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Average body type online dating

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And these, let's omit these too: "I look 10 years younger than I am," "I hate talking about myself, but..." and any and all derivatives of "my friends/mom/ex/kids tell me that ...

I'm a glass-half-full optimist, who is easy going and looks 10 years younger than I am." I think that if we can all agree to clean up our profiles then maybe, just maybe, we can find some common ground and get back to the business of falling in love (or at least having fun trying).

So I poured myself a glass of wine, and settled in for what I thought was going to be about 5 or 10 minutes of tedium before I got to the juicy part—picking the man of my dreams. The only question that I struggled with in the first section was body type. Well, after a long day of hard work, I absolutely love to have a glass of wine, nestle into my couch and watch an episode of Real Housewives.

I was relieved to see that I was going to be guided through this process with a set of pre-fab questions, most of which were pretty straightforward. On Match.com, you can choose from several options, but it’s very clear that only one or two are desirable: “Athletic and Toned” and “Slender.” The remaining options: “About Average,” “Curvy,” “A Few Extra Pounds,” “Big and Beautiful” and “Stocky,” I learned are all variations on the same theme: “Big as a House.” Now, I don’t care if you hit the gym five or more days a week, at middle age, most of us in normal-land are “about average,” so, in a self-defeating attempt at full disclosure, I selected the “About Average” option in the drop down menu and moved on to the next question. Certainly I do something fun, but for the life of me I couldn’t think of a single thing, not one single hobby. I love to drink coffee in the morning, while reading Facebook and Twitter. I then cheated and looked at other women’s profiles and was brought to my knees.

If that picture looks familiar it’s because I took it for and featured it in this blog post: Yankees VS Mets and What to Wear to a Baseball Game. EXCEPT: Was this me in an alternate universe where I got in a serious relationship my first year in Manhattan, moved with him to the suburbs, and was now broken-hearted and stuck out there?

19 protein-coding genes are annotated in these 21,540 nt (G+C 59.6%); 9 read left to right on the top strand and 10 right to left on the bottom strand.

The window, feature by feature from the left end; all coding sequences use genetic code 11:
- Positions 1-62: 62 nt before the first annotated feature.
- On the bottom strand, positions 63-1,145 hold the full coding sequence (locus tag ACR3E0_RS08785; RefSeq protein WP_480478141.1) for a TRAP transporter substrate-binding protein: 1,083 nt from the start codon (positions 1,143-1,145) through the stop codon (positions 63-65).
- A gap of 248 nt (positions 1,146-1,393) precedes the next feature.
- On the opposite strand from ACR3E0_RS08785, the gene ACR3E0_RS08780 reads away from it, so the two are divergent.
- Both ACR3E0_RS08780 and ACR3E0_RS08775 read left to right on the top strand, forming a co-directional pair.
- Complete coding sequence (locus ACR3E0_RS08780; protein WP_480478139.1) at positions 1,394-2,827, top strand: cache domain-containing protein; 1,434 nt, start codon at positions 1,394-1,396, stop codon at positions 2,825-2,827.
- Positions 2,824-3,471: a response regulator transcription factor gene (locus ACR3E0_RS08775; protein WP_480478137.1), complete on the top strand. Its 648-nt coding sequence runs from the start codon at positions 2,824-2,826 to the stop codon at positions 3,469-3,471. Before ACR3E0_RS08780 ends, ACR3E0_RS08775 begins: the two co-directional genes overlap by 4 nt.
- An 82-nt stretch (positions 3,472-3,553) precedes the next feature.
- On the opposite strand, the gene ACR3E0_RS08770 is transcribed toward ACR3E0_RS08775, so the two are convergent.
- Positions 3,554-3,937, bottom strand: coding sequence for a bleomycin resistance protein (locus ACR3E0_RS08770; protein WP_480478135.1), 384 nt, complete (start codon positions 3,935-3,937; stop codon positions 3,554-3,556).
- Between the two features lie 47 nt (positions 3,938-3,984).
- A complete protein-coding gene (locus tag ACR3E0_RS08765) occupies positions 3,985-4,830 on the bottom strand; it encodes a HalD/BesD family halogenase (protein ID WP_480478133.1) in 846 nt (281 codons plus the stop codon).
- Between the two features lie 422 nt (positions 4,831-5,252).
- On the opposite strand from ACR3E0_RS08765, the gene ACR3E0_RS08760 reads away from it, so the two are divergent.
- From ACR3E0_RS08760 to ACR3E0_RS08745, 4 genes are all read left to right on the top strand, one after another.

I am such a sucker for a good story that I created a POF account just to message my picture pirate. It is not meant to be used for fake dating profiles…. And if anyone has a fake online dating profile or catfish story, please share!

The real puzzling part of misrepresenting yourself online when looking for the love of your life, or of July, whatever comes first — is that you aren’t just misrepresenting yourself to a perspective match, you’re misrepresenting yourself to you.

I rarely have much free time as it is, and accepting a new expanding venture workwise has kept me busier than I'd imagined. Every new day at work is a blast with increasing opportunities minute-by-minute, I'm surrounded by an awesome team and I love it!

And because it’s been years since I really thought of myself in any objective way, describing myself in a manner that would 1) accurately represent who I really am, and 2) attract suitors, was no easy task.

On most online dating websites the profile consists of a series of practical questions, such as basic demographic information like age, marital status, education level, cultural background, religion and several questions that allow a narrative response where members get to expound on what their friends have told them about themselves. Faith: Spiritual, but not Religious (whatever that means). Drink: Social Drinker (they didn’t have a ‘Drink Wine with Breakfast’ option).

Earlier on Huff/Post50: On Instagram (i Phone and Android, free), users take photos from their daily lives and have the option to apply a variety of filters to enhance or touch-up their images.

Users then have the ability to share their images on various social network sites as well as Instagram's own social network.